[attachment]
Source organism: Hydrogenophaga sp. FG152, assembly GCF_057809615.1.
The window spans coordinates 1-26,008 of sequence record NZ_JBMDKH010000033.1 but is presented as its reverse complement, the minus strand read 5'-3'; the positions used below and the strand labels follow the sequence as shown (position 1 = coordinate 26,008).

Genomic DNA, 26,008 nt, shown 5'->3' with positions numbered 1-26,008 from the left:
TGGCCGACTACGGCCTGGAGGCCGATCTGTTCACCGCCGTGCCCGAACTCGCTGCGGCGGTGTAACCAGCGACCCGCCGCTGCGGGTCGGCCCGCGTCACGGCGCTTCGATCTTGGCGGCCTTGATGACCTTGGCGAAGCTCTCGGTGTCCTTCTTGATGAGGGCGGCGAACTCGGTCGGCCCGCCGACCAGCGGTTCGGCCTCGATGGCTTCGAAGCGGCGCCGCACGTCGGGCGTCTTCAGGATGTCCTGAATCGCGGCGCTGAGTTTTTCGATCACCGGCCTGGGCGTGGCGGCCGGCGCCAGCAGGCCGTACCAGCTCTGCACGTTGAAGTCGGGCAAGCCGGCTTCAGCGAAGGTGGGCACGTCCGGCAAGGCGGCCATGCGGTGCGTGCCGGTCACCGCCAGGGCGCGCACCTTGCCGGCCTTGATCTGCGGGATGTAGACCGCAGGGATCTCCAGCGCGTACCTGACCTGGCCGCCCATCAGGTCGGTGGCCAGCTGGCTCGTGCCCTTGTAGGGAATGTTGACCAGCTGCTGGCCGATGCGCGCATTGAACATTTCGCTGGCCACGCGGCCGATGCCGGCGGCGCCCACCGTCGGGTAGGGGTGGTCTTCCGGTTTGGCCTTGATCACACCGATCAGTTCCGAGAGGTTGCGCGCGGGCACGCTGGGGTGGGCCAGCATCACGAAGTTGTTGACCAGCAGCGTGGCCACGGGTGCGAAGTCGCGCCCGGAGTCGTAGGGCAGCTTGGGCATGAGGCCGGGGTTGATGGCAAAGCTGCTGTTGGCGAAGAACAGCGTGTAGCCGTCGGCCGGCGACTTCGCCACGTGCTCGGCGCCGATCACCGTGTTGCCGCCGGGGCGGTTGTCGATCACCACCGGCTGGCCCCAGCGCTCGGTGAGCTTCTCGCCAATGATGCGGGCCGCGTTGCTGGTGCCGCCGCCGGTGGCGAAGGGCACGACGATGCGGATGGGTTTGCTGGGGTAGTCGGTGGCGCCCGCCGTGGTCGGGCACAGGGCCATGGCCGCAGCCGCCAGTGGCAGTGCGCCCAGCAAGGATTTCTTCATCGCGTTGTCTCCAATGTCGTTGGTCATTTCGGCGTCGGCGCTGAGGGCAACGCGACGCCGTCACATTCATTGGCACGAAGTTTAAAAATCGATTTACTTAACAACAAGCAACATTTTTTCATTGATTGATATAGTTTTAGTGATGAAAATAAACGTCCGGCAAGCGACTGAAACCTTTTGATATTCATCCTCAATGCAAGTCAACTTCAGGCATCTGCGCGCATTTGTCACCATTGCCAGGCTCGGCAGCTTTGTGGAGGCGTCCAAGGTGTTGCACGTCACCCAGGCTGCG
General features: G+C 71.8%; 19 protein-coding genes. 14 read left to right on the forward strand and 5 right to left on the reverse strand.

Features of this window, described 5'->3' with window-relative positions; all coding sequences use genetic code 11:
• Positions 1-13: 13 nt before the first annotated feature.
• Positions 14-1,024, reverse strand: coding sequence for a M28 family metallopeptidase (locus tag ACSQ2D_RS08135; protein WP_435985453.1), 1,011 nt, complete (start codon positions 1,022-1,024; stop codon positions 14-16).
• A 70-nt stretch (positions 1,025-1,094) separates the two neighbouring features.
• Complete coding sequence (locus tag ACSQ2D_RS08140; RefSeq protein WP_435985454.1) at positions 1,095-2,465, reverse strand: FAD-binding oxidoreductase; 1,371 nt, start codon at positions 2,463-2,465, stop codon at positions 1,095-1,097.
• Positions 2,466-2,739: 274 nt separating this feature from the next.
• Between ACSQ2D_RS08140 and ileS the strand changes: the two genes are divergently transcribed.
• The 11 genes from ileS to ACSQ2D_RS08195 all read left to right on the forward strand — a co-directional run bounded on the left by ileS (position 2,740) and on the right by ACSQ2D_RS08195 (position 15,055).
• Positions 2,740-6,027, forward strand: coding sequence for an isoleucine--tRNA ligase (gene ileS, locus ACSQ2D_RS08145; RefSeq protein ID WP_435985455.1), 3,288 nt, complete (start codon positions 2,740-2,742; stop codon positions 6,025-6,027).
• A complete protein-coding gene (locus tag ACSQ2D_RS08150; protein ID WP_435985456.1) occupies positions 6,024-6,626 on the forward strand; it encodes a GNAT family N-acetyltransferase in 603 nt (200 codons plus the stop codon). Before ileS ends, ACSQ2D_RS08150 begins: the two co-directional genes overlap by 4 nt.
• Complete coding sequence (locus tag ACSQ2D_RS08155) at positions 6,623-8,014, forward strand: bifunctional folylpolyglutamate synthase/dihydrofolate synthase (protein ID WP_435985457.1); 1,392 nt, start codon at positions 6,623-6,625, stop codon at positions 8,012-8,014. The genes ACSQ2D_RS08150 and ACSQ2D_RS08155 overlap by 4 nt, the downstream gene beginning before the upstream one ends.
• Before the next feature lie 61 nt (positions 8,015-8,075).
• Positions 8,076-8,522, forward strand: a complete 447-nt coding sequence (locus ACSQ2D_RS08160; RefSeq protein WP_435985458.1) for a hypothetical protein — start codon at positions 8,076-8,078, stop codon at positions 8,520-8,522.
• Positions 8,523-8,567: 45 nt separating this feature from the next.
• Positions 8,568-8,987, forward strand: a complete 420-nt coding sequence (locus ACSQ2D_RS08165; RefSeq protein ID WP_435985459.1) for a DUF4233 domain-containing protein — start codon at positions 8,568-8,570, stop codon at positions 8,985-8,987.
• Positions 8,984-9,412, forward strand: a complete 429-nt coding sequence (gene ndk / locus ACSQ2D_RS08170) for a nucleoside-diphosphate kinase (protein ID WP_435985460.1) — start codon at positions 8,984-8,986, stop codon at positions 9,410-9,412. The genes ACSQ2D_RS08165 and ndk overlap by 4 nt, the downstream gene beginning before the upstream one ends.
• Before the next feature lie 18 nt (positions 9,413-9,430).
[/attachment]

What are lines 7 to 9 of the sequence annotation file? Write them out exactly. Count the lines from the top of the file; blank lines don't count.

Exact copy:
• Positions 1-13: 13 nt before the first annotated feature.
• Positions 14-1,024, reverse strand: coding sequence for a M28 family metallopeptidase (locus tag ACSQ2D_RS08135; protein WP_435985453.1), 1,011 nt, complete (start codon positions 1,022-1,024; stop codon positions 14-16).
• A 70-nt stretch (positions 1,025-1,094) separates the two neighbouring features.